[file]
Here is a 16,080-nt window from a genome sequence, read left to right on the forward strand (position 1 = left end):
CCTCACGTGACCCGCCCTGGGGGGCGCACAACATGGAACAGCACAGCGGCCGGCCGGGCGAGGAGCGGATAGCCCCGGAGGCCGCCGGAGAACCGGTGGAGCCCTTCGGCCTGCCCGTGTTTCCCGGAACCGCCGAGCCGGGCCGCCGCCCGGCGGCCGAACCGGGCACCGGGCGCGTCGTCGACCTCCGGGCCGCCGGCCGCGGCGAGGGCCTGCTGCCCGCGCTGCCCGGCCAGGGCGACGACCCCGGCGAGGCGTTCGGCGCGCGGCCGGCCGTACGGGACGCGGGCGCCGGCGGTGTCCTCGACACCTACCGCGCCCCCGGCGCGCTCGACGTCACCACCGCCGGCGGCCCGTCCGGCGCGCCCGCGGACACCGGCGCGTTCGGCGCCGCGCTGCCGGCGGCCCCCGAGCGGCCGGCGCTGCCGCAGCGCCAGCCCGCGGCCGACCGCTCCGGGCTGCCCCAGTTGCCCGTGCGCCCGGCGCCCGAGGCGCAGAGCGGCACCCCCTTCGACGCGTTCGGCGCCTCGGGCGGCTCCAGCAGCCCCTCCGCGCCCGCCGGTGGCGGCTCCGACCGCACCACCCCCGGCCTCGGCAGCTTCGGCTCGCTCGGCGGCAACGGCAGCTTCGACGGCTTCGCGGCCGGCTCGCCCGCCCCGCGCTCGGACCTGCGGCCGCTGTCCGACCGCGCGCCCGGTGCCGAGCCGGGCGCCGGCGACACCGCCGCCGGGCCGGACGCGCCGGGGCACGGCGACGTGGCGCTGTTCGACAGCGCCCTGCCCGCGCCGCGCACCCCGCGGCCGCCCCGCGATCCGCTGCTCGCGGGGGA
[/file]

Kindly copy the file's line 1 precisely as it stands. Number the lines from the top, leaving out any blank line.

Here is a 16,080-nt window from a genome sequence, read left to right on the forward strand (position 1 = left end):